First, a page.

Your Career Path as a Chef

28 Jan 2020

28 Jan 2020

If you’ve got creative flair and an affinity for good food, opting for a full-time career in the catering industry could be a wise move. Respected, revered and occasionally rich, top chefs combine highly valued culinary skills with an astute business acumen to build multinational global brands. Of course, your own ambitions don’t need to be so grand; some people just like to cook. But either way, if you’ve ever considered stepping out of your own kitchen and into a more professional environment, read on – this is everything you need to know about how to become a chef.

Job Description for a Chef

Chefs work in a wide variety of settings, preparing, cooking and plating food. While most of these positions are within restaurants, cafés and gastro-pubs, it is also possible to find work in hotels, ships, aircraft, private events, hospitals and the military.

Generally speaking, there are four types of chef within most professional kitchens, operating within a hierarchical structure. They are:

  • apprentice or trainee chefs, known as commis chefs
  • section chefs, known as chef de partie
  • sous chefs, who act as the second-in-command of the kitchen
  • head/executive chefs, who are responsible for the management of the entire kitchen and are known as chefs de cuisine.

Professional kitchens are high-pressure environments that operate under very strict time deadlines, and you should be comfortable working under such constraints.

See below each level Chef from the bottom of the ladder right to the top – this is your career path…

 Commis chefs:

  • develop their culinary knowledge and technical preparation and cooking skills under the supervision of more experienced chefs
  • assist and help the chef de partie as required
  • prepare food and cook basic dishes.

Chef de partie:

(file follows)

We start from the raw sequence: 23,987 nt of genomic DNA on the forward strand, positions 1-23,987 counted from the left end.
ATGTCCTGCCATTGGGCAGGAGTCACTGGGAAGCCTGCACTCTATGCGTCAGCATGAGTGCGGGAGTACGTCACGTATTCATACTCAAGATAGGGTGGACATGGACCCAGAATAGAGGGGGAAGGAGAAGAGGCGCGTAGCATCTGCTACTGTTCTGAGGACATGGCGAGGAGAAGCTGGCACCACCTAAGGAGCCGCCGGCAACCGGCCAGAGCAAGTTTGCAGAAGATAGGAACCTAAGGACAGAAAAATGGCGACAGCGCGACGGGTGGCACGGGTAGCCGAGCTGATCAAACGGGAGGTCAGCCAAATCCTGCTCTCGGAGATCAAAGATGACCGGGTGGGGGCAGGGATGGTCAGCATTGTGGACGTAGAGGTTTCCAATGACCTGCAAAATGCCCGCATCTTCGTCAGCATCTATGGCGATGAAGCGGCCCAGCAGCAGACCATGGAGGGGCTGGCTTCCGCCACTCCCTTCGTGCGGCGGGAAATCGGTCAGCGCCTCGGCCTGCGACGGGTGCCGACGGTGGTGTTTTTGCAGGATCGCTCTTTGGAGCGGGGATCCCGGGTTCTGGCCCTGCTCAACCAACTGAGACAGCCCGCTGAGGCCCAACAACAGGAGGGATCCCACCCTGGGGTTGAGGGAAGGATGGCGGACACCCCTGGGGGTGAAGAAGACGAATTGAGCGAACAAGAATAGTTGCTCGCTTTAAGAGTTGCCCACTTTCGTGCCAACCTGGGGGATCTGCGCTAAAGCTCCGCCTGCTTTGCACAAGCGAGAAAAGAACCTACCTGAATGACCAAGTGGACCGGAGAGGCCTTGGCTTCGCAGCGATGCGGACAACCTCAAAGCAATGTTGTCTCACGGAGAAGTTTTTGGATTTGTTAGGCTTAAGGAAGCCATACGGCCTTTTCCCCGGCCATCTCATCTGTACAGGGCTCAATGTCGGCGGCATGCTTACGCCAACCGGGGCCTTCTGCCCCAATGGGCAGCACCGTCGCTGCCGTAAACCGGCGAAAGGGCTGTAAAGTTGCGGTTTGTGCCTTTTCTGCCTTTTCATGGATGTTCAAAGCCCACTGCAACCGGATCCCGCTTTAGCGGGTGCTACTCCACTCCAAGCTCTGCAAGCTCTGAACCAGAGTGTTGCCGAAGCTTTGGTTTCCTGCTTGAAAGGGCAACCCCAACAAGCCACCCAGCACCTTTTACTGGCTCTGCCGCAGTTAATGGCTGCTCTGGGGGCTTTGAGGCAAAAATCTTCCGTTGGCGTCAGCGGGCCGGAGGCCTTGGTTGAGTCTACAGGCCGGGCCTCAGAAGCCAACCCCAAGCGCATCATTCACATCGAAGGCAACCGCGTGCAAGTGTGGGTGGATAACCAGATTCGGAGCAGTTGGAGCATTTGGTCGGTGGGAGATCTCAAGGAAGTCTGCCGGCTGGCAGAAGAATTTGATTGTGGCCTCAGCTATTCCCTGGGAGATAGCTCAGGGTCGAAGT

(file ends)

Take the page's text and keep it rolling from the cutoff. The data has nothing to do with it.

• prepare, assemble and cook dishes to a strict deadline schedule
  • manage certain sections of the kitchen such as sauces, fish or pastries
  • assist in menu development.

Sous chefs:

  • oversee the day-to-day running of the kitchen at ground level
  • manage the kitchen inventory and order stock as necessary
  • train and develop junior chefs
  • implement (and ensure compliance of) hygiene and cleanliness policies and procedures
  • prepare and plate dishes when required
  • provide a significant input into menu development.

Chefs de cuisine:

  • develop the overall creative vision and direction of the cuisine
  • ensure all dishes are cooked and prepared to a high standard
  • recruit and manage all kitchen staff
  • manage the business development side of affairs such as budgeting, delivery taking, liaising with suppliers and designing menus

Essential Skills and Qualities

A good knowledge and understanding of basic cooking and food hygiene techniques are a prerequisite to starting work in any kitchen; you will also need to be able to demonstrate the following:

  • the ability to work calmly and quickly under pressure in a crowded, loud and fast-paced environment
  • strong teamwork and communication skills
  • a willingness to learn and take on board instruction and constructive criticism
  • a high level of organisation skills and the ability to prioritise and delegate
  • attention to detail in order to ensure consistency
  • a hardworking and robust approach
  • the ability to work independently when required.

Working Hours and Conditions

Working hours vary depending on the industry that you work within, but as a general rule, you will likely work a minimum of 40 hours each week. It is also legally possible to take on more hours if you wish, especially in larger, busier kitchens.

On the whole, though, the majority of chefs – especially in the hospitality industry – work highly unsociable hours, including most evenings and weekends. Some chefs prefer to take jobs in less commercial kitchens, such as in schools or hospitals, to negate this.

Ultimately, there is an exciting and challenging career path to be enjoyed as a chef, especially if you are passionate and ambitious about creating your own courses and dishes. While the hours may be relatively unsociable and the conditions humid and stressful, the feeling of producing high-quality food that is loved and enjoyed by customers can be a reward enough in itself.